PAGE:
Chinese first: Tiananmen Square mentioned in official newspaper

The article referencing the June 4, 1989, 'incident' appeared only in an English-language publication.

For the first time, an official Chinese newspaper Thursday made open reference to the 1989 crackdown on prodemocracy demonstrators in Tiananmen Square, breaking a two decade-long taboo.

The article referred only to "the June 4th Tiananmen incident," giving no details of the deadly Army operation to clear the square, and appeared in an English-language newspaper aimed almost entirely at a foreign readership.

Some observers here cautioned against reading too much into the front page article published in the Global Times English-language edition, pointing out that the more strictly controlled Chinese-language press is still forbidden by government censors to make any mention of the events of June 4, 1989.

The article is "clearly part of an effort to guide readers overseas into believing that the decisions to crack down on the movement in 1989 are being reexamined" says Russell Leigh Moses, a Beijing-based political analyst. "Even a cursory reading of the Chinese language media here indicates that there is nothing of the sort occurring."

Even so, says Richard Burger, an editor at the Global Times, which is owned by the ruling Communist Party, the story "pushed the envelope" on what can be printed in China.

"It is a small step of progress," adds Jeremy Goldkorn, founder of, a website specializing in Chinese media affairs.

The lengthy article, which insiders at the paper say was approved for publication only minutes before the edition was sent to the printers, presents views sympathetic to the government's decision in 1989 to send troops to disperse the Tiananmen protesters violently, and quotes no critic of the move. It does, however, acknowledge the government-imposed media taboo on the subject, and mentions the way in which references to the event are blocked on Chinese Internet sites.

The piece, written by a Chinese staffer, illustrates the ambitions that the Global Times English edition has shown since it was launched seven weeks ago to "go where others haven't," Mr. Burger says.

"Global Times is supposed to be less predictable, more innovative, less staid, younger and fresher" than the established English-language newspaper in China, the government-run China Daily, explains Justin Mitchell, another "foreign expert" brought in to hammer young Chinese journalists' copy into readable shape.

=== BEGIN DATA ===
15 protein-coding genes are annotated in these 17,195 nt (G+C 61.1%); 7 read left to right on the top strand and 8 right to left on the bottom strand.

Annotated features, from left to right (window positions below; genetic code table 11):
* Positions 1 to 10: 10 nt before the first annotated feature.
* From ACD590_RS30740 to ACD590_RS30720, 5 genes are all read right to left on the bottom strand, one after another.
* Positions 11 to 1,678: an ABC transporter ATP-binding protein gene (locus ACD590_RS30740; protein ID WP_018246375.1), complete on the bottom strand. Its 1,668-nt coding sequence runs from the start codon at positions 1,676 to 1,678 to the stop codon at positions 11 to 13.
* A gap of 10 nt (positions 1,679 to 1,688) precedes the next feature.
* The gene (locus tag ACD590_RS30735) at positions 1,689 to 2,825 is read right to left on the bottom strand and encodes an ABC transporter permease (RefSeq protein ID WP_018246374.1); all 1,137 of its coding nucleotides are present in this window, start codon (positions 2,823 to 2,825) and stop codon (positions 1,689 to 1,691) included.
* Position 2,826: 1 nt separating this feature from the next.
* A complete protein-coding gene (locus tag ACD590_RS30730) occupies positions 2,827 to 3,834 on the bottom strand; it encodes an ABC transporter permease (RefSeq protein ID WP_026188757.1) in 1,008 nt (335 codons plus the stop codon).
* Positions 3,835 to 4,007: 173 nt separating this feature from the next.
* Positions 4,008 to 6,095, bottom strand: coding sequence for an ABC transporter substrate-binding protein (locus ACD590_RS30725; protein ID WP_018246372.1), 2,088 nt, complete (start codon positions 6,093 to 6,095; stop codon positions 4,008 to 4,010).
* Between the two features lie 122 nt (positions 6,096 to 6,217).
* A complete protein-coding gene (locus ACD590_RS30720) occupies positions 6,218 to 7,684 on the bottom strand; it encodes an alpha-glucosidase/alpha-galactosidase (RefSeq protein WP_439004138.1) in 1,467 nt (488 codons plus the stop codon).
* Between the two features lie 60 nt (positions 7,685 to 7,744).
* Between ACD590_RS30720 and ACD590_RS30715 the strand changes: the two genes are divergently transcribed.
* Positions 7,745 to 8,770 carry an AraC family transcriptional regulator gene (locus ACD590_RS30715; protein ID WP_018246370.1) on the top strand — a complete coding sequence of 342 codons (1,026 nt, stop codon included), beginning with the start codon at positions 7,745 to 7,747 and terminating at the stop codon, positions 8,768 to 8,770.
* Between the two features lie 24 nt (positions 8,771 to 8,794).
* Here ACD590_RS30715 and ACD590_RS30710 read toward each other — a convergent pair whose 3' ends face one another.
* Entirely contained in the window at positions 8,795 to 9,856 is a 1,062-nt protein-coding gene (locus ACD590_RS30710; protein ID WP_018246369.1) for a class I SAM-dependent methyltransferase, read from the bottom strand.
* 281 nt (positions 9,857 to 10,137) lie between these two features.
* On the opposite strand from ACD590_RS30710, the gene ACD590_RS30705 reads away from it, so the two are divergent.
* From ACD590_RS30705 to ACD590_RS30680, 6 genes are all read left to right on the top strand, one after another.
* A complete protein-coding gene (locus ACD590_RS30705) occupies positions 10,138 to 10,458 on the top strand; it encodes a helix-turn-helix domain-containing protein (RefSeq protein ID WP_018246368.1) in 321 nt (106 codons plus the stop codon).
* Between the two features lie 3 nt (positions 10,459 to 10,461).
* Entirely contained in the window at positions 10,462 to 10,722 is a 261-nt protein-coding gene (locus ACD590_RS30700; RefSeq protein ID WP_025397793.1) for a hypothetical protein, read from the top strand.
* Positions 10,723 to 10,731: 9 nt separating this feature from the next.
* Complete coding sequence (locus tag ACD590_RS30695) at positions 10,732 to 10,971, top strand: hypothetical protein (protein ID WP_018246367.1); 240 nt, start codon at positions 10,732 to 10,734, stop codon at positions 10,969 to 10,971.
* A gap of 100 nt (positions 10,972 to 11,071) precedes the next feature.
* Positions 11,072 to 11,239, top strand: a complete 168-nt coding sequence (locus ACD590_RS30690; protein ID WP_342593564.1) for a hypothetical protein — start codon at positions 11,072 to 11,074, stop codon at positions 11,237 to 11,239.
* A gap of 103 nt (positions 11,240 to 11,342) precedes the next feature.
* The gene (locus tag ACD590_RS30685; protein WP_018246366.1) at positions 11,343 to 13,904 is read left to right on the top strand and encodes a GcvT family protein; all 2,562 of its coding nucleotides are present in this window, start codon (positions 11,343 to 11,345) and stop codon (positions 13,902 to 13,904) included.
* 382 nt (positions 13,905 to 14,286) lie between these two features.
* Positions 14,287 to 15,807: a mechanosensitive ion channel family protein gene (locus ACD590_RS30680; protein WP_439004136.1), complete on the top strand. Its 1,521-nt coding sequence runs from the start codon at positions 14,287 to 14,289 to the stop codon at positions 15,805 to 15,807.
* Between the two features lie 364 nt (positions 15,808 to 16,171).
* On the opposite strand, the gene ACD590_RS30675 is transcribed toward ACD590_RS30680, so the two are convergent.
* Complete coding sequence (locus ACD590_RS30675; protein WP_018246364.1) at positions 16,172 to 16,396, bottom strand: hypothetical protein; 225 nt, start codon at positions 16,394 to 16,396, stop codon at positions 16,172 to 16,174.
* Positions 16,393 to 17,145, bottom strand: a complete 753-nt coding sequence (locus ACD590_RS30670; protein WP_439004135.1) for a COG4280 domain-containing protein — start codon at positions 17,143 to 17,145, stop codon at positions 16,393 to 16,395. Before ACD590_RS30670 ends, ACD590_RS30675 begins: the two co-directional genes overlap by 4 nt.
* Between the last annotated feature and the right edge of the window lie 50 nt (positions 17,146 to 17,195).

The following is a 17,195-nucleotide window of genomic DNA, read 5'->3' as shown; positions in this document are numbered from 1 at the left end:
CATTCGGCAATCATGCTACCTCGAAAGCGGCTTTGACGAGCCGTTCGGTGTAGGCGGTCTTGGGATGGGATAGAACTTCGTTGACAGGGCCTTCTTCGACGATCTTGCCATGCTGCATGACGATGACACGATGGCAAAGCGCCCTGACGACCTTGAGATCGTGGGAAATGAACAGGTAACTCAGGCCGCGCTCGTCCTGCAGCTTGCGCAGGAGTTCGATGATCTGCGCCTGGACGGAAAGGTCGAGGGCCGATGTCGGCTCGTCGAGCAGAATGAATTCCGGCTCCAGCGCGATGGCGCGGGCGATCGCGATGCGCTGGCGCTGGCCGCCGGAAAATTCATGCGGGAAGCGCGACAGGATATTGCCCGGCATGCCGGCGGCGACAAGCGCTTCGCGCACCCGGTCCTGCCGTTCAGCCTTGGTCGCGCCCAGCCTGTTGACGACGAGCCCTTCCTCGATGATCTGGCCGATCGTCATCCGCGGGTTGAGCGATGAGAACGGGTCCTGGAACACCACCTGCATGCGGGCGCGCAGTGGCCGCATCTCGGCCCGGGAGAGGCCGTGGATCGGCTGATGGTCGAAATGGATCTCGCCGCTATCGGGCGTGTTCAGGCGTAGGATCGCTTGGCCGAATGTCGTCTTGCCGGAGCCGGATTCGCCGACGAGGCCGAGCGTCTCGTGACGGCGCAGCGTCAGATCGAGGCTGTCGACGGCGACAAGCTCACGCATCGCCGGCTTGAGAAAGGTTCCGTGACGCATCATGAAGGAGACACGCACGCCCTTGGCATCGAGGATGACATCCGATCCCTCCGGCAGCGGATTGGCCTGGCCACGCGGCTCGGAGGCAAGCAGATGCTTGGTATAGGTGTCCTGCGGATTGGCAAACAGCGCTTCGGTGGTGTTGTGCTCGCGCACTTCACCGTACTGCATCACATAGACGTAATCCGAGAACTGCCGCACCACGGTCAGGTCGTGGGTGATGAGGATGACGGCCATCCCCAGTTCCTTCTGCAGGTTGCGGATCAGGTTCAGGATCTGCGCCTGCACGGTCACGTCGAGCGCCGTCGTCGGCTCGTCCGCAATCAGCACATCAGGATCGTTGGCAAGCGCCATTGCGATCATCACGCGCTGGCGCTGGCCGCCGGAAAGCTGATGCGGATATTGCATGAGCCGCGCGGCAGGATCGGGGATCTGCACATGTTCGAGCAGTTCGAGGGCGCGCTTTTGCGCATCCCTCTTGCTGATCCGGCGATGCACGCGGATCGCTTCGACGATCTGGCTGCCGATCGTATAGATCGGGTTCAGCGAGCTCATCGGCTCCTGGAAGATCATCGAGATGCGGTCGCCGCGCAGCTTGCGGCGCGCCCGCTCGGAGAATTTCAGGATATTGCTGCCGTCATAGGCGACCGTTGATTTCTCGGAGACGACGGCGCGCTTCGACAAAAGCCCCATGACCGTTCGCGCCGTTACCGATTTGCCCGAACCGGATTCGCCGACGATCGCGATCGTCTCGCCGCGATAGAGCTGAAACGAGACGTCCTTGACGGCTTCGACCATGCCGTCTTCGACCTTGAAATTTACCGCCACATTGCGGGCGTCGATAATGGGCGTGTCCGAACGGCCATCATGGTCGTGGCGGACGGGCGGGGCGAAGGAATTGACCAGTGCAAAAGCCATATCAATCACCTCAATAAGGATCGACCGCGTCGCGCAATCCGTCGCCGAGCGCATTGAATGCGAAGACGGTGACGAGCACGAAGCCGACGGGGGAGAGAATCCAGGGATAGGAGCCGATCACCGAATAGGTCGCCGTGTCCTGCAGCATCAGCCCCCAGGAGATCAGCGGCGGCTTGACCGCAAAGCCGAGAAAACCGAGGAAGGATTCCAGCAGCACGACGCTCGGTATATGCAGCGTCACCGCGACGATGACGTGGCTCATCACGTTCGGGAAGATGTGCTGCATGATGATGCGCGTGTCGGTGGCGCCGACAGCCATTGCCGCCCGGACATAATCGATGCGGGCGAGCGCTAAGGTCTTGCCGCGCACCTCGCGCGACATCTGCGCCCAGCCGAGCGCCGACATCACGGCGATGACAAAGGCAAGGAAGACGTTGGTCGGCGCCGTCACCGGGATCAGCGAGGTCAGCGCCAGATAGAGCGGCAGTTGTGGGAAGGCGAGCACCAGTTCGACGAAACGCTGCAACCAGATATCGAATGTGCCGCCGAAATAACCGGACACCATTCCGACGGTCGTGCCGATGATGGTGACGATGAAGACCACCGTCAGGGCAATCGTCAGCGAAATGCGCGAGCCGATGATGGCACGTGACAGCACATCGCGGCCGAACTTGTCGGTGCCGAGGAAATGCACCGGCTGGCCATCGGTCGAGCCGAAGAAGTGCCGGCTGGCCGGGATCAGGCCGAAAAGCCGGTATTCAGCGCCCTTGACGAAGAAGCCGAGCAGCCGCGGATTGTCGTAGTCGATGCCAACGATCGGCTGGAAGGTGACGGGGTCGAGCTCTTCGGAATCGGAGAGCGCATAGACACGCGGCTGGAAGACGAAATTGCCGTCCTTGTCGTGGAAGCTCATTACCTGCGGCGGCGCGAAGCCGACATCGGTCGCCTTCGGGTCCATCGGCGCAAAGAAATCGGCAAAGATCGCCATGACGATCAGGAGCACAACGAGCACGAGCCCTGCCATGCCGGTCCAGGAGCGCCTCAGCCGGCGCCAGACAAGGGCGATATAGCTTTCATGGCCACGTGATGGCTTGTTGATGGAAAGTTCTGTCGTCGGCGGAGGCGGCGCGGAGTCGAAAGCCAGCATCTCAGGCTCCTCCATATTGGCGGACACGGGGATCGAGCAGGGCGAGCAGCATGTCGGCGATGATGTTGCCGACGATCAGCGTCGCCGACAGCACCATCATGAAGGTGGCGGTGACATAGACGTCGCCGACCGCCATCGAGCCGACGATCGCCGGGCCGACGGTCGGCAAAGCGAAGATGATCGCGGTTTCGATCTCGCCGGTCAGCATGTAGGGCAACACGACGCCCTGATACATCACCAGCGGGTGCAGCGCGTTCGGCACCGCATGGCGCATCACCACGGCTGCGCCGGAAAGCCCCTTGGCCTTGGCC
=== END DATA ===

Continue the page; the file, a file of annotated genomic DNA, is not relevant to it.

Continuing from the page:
In recent weeks, the paper has run an article about mass protests against local injustice and a profile of Ai Weiwei, the internationally renowned artist whose acerbic criticism of the government has made him a constant thorn in the authorities' flesh.

Global Times "has a little more juice in its story selection" than its rival, China Daily, says Mr. Goldkorn.

The newspaper is the English-language edition of a stridently nationalistic Chinese daily, owned by the People's Daily, the Communist Party's main organ. It has avoided its sister paper's editorial line, however, and generates almost all its stories itself with a staff of around 70, including 10 foreigners, led by editor Hu Xijin, a former war correspondent who covered Iraq and Bosnia for Chinese state media.

The new daily "is definitely part of the 'soft power' push the government has been talking about," including the planned launch of an English-language international TV network, says David Bandurski, a media scholar with the China Media Project at Hong Kong University.

Whether the publication of articles such as Thursday's discussion of China's path since 1989 will establish the paper's credibility in foreign eyes, however, is unclear, Mr. Bandurski warns.

"They are only breaking taboos in terms of the repressive media policies in China," he points out. "If you look at their coverage in the context of global coverage, which is the whole point of projecting soft power, it is irrelevant," Bandurski argues, because it has to skirt around sensitive but important issues.

"It is good that they are pushing the envelope," adds Goldkorn. "But they wouldn't do anything that would get them into trouble. In the Western media context, what they do is extremely tame."

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